In his pursuit of greatness, it has been well documented that Novak Djokovic has left no stone unturned.
From changing his diet to incorporating meditation into his training, the Serb is constantly trying to find that extra edge to improve his chances on the tennis court.
His latest efforts, however, have drawn criticism.
In a video posted on social media, Djokovic’s physio Ulises Badio is seen preparing a drink in the stands during Saturday’s semifinal win over Stefanos Tsitsipas at the Paris Masters.
Badio is then shielded by two other men as he finishes preparing the drink, before handing it to a ball girl to pass onto Djokovic.
The incident has been described as looking “amazingly dodgy” and “bizarre” by two journalists on Twitter.
However, Djokovic’s wife Jelena has launched a vigorous defense of the 21-time grand slam champion on social media.
“I don’t see anything dodgy,” Jelena Djokovic wrote in one reply. “In fact, I see people trying to be private about their business in a world where everyone feels like they have every right to point a camera at you whenever they want.
“Apparently, wanting/trying to be private makes you dodgy nowadays.”
In one Twitter interaction, a user suggested Djokovic hire a PR agency to help avoid these types of backlash, an idea which was given short shrift from the tennis star’s wife.
“He will talk when he is ready to talk,” Jelena replied. “This whole nonsense about making people speak about something they are not ready because OTHERS are unpatient (sic) is absurd.
“Sit a bit in silence. Mind yourself more. Not everything you see is controversial. It could be private. Is that allowed?”
Djokovic was eventually defeated by unseeded Danish teenager Holger Rune 3-6 6-3 7-5 in the final of the Paris Masters.
It’s not the first time Djokovic has drawn curiosity over a drinks bottle.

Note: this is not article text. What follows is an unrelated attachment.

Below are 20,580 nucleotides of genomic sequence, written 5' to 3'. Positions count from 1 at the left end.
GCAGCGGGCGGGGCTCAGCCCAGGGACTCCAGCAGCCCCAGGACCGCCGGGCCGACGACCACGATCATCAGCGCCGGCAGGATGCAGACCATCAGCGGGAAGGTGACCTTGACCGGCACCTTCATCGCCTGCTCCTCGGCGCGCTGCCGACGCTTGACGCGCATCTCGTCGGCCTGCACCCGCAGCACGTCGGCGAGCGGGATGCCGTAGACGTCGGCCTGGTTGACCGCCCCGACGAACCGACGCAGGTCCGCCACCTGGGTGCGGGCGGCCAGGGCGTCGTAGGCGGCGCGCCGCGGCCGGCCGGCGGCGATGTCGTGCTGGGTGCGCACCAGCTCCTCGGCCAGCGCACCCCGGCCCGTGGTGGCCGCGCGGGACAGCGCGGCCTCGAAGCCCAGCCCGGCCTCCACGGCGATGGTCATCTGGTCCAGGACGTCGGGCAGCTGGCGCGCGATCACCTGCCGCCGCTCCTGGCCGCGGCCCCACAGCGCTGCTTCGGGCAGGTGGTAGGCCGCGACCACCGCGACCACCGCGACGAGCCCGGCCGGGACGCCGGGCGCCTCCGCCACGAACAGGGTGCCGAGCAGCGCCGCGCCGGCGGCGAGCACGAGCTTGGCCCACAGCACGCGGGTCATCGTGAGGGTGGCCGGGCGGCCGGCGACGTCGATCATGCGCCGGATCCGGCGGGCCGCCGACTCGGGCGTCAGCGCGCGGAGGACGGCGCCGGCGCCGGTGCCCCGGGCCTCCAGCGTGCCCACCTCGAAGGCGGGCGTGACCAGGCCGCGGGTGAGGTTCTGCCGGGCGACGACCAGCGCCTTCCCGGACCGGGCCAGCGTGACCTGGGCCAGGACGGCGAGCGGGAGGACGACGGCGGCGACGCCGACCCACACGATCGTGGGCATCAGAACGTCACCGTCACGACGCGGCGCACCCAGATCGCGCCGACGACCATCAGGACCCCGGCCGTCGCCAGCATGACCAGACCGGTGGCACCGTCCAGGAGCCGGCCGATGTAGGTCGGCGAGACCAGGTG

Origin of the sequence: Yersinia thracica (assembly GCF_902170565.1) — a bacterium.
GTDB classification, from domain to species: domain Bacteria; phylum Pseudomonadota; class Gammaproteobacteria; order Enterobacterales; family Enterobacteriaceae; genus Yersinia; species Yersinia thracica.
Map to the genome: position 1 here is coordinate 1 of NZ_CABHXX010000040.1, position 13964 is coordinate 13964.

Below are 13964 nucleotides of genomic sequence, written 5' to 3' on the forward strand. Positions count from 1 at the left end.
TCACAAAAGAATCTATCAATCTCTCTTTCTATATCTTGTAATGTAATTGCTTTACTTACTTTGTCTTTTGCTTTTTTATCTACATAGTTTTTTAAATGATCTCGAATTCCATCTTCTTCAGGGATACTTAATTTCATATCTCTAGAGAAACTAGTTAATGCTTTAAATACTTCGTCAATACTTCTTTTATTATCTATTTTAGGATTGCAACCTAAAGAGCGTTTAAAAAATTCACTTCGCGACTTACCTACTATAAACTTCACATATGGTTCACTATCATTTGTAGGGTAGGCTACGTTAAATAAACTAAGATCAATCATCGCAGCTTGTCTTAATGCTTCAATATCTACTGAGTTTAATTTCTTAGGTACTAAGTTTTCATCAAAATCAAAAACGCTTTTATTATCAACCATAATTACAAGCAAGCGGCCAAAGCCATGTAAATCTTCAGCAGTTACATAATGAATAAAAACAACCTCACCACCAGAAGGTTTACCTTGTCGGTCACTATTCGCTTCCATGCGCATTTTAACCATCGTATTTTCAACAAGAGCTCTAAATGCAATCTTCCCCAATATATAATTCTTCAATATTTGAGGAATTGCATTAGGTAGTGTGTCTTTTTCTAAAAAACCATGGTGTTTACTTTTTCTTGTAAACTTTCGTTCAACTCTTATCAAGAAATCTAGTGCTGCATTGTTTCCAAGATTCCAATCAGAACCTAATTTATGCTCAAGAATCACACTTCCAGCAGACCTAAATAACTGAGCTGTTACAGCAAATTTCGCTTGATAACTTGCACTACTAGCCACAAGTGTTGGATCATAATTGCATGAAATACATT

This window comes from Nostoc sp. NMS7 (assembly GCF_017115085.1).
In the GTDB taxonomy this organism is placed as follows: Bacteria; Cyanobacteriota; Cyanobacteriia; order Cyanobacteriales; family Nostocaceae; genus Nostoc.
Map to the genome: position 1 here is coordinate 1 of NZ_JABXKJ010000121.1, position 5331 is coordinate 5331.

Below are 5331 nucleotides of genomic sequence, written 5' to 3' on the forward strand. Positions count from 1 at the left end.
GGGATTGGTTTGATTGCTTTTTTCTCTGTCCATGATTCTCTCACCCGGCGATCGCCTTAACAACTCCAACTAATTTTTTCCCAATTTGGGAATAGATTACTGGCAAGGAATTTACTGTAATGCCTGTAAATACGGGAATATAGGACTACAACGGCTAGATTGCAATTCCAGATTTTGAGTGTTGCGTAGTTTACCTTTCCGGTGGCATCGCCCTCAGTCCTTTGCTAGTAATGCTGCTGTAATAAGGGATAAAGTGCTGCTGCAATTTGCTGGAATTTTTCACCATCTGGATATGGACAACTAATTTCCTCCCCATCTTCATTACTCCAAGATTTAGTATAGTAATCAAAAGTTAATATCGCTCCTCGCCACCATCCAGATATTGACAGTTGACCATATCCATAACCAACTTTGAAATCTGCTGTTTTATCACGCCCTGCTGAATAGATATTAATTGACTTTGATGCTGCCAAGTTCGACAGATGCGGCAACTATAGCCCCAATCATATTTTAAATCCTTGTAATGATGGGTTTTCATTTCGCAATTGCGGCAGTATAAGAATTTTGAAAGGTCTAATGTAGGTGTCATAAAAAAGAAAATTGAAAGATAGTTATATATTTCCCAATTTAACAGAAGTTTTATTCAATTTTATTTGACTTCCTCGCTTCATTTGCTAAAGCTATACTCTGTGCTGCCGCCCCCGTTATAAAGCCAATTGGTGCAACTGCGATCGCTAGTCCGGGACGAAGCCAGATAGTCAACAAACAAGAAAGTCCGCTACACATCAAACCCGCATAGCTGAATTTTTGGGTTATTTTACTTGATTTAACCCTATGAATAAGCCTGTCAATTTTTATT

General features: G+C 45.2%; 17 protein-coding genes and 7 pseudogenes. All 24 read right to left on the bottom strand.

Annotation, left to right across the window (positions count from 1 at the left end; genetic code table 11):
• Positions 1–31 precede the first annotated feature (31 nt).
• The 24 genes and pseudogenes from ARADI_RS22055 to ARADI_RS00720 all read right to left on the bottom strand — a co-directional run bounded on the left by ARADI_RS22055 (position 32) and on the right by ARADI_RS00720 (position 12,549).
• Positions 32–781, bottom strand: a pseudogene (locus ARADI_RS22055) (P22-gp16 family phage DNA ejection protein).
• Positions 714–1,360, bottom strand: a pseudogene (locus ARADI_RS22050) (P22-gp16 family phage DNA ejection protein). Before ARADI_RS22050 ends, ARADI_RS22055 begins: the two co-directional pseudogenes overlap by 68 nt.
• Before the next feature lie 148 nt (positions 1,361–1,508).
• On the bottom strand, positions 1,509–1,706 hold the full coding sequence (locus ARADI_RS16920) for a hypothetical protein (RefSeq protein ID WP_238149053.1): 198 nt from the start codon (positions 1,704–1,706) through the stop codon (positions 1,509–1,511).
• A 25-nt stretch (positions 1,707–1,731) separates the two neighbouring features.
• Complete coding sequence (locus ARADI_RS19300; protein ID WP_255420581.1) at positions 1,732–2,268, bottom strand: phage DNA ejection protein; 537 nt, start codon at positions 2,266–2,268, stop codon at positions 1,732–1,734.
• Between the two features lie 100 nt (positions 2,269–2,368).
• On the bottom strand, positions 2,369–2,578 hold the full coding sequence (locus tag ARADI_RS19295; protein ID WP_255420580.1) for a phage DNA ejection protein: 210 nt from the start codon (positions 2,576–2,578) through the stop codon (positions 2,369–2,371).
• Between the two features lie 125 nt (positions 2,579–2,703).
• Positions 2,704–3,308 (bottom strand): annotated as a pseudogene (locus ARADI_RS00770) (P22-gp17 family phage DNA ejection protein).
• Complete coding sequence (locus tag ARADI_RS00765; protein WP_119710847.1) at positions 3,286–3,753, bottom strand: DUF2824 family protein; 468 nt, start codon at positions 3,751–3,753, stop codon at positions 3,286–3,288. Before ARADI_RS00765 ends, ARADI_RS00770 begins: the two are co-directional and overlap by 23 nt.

During his victorious Wimbledon run earlier this year, Djokovic was seen inhaling from a drinks bottle. When questioned about it in the post-match press conference, the world No. 8 laughed it off and said it was a “magic potion.”
“It’s going to come out as one of the supplement, let’s say, lines that I’m doing right now with drink and a few other things,” he said.
“You’ll try it and you’ll let me know how it feels. You might win Wimbledon.”
With January’s Australian Open fast approaching, it remains unclear whether Djokovic, who is unvaccinated against Covid-19, will be able to compete.
He is currently banned from re-entering the country until 2025 after being deported before the start of the tournament earlier this year.
Last month, Tennis Australia boss Craig Tiley said he would not try to convince the Australian government to allow Djokovic to compete in the tournament.
“At this point, Novak and the federal government need to work out the situation and then we’ll follow any instruction after that,” Tiley told reporters.
“It’s not a matter we can lobby on. It’s a matter that definitely stays between the two of them and then depending on the outcome of that we would welcome him to the Australian Open.
“(Djokovic) said that he’d obviously love to come back to Australia, but he knows it’s going to be an ultimate decision for the federal government.
“He’s accepted that position. It’s a private matter between them but we’d like to welcome Novak back – he’s a nine-time champion – provided he gets the right entry requirements into Australia.”